'A five alarm fire': The GOP is Trump's accomplice as he works to sabotage the election

'A five alarm fire': The GOP is Trump's accomplice as he works to sabotage the election
President Donald J. Trump arrives in the House chamber and is greeted by members of Congress prior to delivering his State of the Union address Tuesday, Feb. 4, at the U.S. Capitol in Washington, D.C. (Official White House Photo by Andrea Hanks)

Voting rights advocates on Thursday took aim at Republicans in Congress for remaining silent in the face of President Donald Trump's open admission that he is blocking funding for the U.S. Postal Service with the express purpose of stopping an expansion of mail-in ballot access ahead of the November elections.

Echoing comments he made during a press briefing Wednesday, Trump told Maria Bartiromo of Fox Business Thursday morning that Democrats "need that money in order to make the post office work, so it can take all of these millions and millions of ballots."

"Now, if we don't make a deal, that means they don't get the money," the president said. "That means they can't have universal mail-in voting, they just can't have it."

Vanita Gupta, president and CEO of the Leadership Conference on Civil and Human Rights, tweeted that Trump is "openly touting his agenda to defund the post office to prevent people from voting amid a pandemic...[e]ven at the expense of veterans getting their medicine by mail and all of the other grave harms."

"How many Republican senators will confront him on this?" Gupta asked. "Silence is complicity."

Listen to Trump's comments:

In a statement, Stand Up America founder and president Sean Eldridge said Trump is "saying the quiet part out loud" by admitting that he's blocking Postal Service funding in an effort to hinder mail-in voting.

"His continued efforts to cripple the USPS are a clear attempt to sabotage the election and suppress the vote in the middle of a pandemic," said Eldridge. "Congress must act now. If Senate Republicans gave a damn about the future of our democracy, they would demand that the Trump administration return to the negotiating table on a Covid-19 relief bill that protects our elections and funds the post office."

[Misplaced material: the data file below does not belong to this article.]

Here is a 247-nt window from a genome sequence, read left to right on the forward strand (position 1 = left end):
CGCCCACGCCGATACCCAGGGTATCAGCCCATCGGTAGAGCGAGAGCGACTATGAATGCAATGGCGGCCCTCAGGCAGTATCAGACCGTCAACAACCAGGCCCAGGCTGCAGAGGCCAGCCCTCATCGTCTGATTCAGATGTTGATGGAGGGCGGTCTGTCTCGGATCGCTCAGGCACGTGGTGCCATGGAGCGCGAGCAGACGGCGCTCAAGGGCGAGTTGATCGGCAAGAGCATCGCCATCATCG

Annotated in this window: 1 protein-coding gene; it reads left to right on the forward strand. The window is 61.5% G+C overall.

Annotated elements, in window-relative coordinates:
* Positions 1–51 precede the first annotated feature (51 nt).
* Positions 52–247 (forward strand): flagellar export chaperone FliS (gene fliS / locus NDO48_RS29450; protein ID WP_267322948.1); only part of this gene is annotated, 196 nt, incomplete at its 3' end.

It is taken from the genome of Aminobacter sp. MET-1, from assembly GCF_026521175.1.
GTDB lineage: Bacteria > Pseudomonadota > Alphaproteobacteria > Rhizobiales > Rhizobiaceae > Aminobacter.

During his press briefing Wednesday evening, Trump vowed to continue blocking Democrats' demand for $3.5 billion in election assistance funding for states and $25 billion for the Postal Service, calling the requests "ridiculous."

Trump also praised Postmaster General Louis DeJoy, a major Republican donor to the president who has imposed sweeping changes to Postal Service policy that have caused major mail backlogs across the United States, prompting concerns about timely delivery of mail-in ballots in November.

"Donald Trump knows that if the people are heard in November, he and Republicans up and down the ballot will lose," Sen. Elizabeth Warren (D-Mass.) tweeted Thursday. "This is what we're up against—and this is why we have to fight back with all we've got."

On Wednesday afternoon, House Democrats introduced a bill that would reverse DeJoy's new policies and bar any further operational changes until the end of the Covid-19 pandemic. It's not clear when the legislation could get a floor vote in the House.

Rep. Gerry Connolly (D-Va.), one of the bill's co-sponsors, stressed the urgency of congressional action to save the Postal Service in a tweet Thursday, warning that "we have a five alarm fire in this country."

"The president is on TV brazenly, corruptly, and deliberately sabotaging the USPS," wrote Connolly. "Congress must provide the Postal Service the financial resources needed to ensure a smooth process of mail-in ballots for the November election."

Jana Morgan, director of the Declaration for American Democracy—a coalition of over 160 progressive advocacy organizations—said in a statement Thursday that "all eyes are now on Senate Republicans."

"We call on Majority Leader McConnell and Senate Republicans to make the right move," said Morgan. "Stop enabling President Trump and immediately pass $3.6 billion in safe election funding and reforms, in addition to the $25 billion needed to keep the post office up and running."


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